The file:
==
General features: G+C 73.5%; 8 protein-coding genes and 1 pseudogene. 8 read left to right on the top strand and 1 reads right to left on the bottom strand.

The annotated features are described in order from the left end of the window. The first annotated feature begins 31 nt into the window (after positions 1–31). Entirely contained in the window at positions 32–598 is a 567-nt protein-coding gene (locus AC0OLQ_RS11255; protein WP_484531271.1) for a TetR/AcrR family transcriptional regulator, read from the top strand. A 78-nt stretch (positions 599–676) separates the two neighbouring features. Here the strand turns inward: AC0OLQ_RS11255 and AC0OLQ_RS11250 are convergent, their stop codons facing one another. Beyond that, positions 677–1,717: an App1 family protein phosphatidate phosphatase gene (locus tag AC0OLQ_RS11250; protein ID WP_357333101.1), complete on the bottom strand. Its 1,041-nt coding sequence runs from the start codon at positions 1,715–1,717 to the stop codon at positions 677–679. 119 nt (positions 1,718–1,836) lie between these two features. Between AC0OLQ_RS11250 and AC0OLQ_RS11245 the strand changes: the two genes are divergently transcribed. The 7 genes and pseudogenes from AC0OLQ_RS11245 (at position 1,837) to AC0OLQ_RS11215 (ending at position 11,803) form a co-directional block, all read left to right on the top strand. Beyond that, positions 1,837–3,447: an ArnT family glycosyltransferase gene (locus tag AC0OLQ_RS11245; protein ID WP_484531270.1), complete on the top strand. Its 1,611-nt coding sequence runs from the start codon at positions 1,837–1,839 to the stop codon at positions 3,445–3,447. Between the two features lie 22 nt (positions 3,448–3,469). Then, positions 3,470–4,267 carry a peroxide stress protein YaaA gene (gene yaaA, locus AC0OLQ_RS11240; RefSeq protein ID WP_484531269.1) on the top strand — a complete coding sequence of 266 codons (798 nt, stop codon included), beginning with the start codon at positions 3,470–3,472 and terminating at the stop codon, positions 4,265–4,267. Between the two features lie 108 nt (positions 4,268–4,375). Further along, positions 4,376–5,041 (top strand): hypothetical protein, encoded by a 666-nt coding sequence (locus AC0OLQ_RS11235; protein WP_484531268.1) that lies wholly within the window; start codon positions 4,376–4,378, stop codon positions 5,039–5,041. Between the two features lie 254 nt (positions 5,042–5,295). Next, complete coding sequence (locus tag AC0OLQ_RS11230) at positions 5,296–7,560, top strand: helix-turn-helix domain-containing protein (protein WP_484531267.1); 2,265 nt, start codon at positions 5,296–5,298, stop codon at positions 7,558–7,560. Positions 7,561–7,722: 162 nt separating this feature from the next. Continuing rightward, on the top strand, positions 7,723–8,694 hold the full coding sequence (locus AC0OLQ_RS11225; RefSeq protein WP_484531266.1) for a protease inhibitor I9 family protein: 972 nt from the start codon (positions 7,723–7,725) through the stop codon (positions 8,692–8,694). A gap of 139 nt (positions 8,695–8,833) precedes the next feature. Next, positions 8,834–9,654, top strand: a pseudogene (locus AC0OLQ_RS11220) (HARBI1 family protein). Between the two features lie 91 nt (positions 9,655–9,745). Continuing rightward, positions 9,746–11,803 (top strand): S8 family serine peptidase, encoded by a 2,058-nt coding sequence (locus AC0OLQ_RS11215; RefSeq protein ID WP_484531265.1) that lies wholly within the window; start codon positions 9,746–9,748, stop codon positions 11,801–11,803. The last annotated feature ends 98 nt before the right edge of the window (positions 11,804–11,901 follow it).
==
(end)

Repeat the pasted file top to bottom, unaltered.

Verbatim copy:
General features: G+C 73.5%; 8 protein-coding genes and 1 pseudogene. 8 read left to right on the top strand and 1 reads right to left on the bottom strand.

The annotated features are described in order from the left end of the window. The first annotated feature begins 31 nt into the window (after positions 1–31). Entirely contained in the window at positions 32–598 is a 567-nt protein-coding gene (locus AC0OLQ_RS11255; protein WP_484531271.1) for a TetR/AcrR family transcriptional regulator, read from the top strand. A 78-nt stretch (positions 599–676) separates the two neighbouring features. Here the strand turns inward: AC0OLQ_RS11255 and AC0OLQ_RS11250 are convergent, their stop codons facing one another. Beyond that, positions 677–1,717: an App1 family protein phosphatidate phosphatase gene (locus tag AC0OLQ_RS11250; protein ID WP_357333101.1), complete on the bottom strand. Its 1,041-nt coding sequence runs from the start codon at positions 1,715–1,717 to the stop codon at positions 677–679. 119 nt (positions 1,718–1,836) lie between these two features. Between AC0OLQ_RS11250 and AC0OLQ_RS11245 the strand changes: the two genes are divergently transcribed. The 7 genes and pseudogenes from AC0OLQ_RS11245 (at position 1,837) to AC0OLQ_RS11215 (ending at position 11,803) form a co-directional block, all read left to right on the top strand. Beyond that, positions 1,837–3,447: an ArnT family glycosyltransferase gene (locus tag AC0OLQ_RS11245; protein ID WP_484531270.1), complete on the top strand. Its 1,611-nt coding sequence runs from the start codon at positions 1,837–1,839 to the stop codon at positions 3,445–3,447. Between the two features lie 22 nt (positions 3,448–3,469). Then, positions 3,470–4,267 carry a peroxide stress protein YaaA gene (gene yaaA, locus AC0OLQ_RS11240; RefSeq protein ID WP_484531269.1) on the top strand — a complete coding sequence of 266 codons (798 nt, stop codon included), beginning with the start codon at positions 3,470–3,472 and terminating at the stop codon, positions 4,265–4,267. Between the two features lie 108 nt (positions 4,268–4,375). Further along, positions 4,376–5,041 (top strand): hypothetical protein, encoded by a 666-nt coding sequence (locus AC0OLQ_RS11235; protein WP_484531268.1) that lies wholly within the window; start codon positions 4,376–4,378, stop codon positions 5,039–5,041. Between the two features lie 254 nt (positions 5,042–5,295). Next, complete coding sequence (locus tag AC0OLQ_RS11230) at positions 5,296–7,560, top strand: helix-turn-helix domain-containing protein (protein WP_484531267.1); 2,265 nt, start codon at positions 5,296–5,298, stop codon at positions 7,558–7,560. Positions 7,561–7,722: 162 nt separating this feature from the next. Continuing rightward, on the top strand, positions 7,723–8,694 hold the full coding sequence (locus AC0OLQ_RS11225; RefSeq protein WP_484531266.1) for a protease inhibitor I9 family protein: 972 nt from the start codon (positions 7,723–7,725) through the stop codon (positions 8,692–8,694). A gap of 139 nt (positions 8,695–8,833) precedes the next feature. Next, positions 8,834–9,654, top strand: a pseudogene (locus AC0OLQ_RS11220) (HARBI1 family protein). Between the two features lie 91 nt (positions 9,655–9,745). Continuing rightward, positions 9,746–11,803 (top strand): S8 family serine peptidase, encoded by a 2,058-nt coding sequence (locus AC0OLQ_RS11215; RefSeq protein ID WP_484531265.1) that lies wholly within the window; start codon positions 9,746–9,748, stop codon positions 11,801–11,803. The last annotated feature ends 98 nt before the right edge of the window (positions 11,804–11,901 follow it).